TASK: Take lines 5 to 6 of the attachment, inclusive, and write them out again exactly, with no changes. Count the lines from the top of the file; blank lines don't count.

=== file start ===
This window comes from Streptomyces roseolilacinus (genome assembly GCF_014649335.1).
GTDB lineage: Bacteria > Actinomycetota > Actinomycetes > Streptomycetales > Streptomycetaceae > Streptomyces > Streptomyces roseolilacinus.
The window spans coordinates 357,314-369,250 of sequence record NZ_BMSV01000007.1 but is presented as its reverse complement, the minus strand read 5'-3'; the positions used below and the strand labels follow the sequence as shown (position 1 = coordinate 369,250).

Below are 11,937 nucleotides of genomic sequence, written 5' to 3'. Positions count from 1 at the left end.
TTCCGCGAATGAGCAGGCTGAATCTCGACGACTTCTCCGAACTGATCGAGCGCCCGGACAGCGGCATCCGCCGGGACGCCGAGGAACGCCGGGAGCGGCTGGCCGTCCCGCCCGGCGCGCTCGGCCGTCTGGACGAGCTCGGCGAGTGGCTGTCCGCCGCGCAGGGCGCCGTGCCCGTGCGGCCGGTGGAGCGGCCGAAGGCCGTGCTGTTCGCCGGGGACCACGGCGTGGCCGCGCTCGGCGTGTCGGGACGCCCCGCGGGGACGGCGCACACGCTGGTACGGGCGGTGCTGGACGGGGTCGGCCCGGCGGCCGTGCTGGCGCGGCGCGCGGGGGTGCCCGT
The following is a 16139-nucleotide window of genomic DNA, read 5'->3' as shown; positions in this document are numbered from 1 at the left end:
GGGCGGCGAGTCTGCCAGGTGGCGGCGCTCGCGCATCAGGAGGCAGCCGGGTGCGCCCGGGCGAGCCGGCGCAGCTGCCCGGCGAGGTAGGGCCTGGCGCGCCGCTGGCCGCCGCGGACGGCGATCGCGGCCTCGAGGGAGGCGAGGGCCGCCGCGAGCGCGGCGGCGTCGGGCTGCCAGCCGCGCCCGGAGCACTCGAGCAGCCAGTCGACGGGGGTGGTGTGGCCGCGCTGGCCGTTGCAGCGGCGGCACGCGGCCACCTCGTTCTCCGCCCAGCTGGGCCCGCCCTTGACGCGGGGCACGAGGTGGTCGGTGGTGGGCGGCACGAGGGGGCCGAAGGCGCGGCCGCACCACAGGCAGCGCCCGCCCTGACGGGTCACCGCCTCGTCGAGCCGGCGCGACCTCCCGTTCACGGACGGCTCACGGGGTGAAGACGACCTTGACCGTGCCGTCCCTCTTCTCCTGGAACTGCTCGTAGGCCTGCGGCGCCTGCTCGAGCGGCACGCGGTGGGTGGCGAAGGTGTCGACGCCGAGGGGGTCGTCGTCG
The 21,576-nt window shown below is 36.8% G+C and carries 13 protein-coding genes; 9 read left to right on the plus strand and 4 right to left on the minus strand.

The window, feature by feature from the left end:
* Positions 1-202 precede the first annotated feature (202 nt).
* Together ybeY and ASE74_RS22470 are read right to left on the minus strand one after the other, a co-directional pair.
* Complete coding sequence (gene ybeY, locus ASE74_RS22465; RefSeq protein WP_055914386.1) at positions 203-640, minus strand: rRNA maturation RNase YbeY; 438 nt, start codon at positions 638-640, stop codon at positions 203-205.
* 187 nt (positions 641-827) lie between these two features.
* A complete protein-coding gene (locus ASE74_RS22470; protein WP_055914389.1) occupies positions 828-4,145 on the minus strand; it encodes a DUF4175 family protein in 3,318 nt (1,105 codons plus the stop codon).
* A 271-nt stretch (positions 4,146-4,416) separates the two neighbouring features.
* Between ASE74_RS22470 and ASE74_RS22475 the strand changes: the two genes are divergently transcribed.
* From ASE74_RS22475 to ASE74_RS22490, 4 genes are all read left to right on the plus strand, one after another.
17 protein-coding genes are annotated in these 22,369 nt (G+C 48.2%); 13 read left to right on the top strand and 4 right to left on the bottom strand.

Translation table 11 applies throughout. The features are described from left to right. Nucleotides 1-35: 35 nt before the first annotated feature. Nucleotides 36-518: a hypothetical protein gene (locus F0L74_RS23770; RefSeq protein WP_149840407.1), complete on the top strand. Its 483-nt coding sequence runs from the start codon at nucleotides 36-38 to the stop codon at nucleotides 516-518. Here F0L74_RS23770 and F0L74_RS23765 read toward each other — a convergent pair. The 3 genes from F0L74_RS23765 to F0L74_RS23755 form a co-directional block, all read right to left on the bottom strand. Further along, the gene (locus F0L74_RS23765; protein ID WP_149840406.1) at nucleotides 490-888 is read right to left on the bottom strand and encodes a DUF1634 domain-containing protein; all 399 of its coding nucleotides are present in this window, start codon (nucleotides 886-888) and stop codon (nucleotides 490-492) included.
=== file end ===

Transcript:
TTCCGCGAATGAGCAGGCTGAATCTCGACGACTTCTCCGAACTGATCGAGCGCCCGGACAGCGGCATCCGCCGGGACGCCGAGGAACGCCGGGAGCGGCTGGCCGTCCCGCCCGGCGCGCTCGGCCGTCTGGACGAGCTCGGCGAGTGGCTGTCCGCCGCGCAGGGCGCCGTGCCCGTGCGGCCGGTGGAGCGGCCGAAGGCCGTGCTGTTCGCCGGGGACCACGGCGTGGCCGCGCTCGGCGTGTCGGGACGCCCCGCGGGGACGGCGCACACGCTGGTACGGGCGGTGCTGGACGGGGTCGGCCCGGCGGCCGTGCTGGCGCGGCGCGCGGGGGTGCCCGT
The following is a 16139-nucleotide window of genomic DNA, read 5'->3' as shown; positions in this document are numbered from 1 at the left end: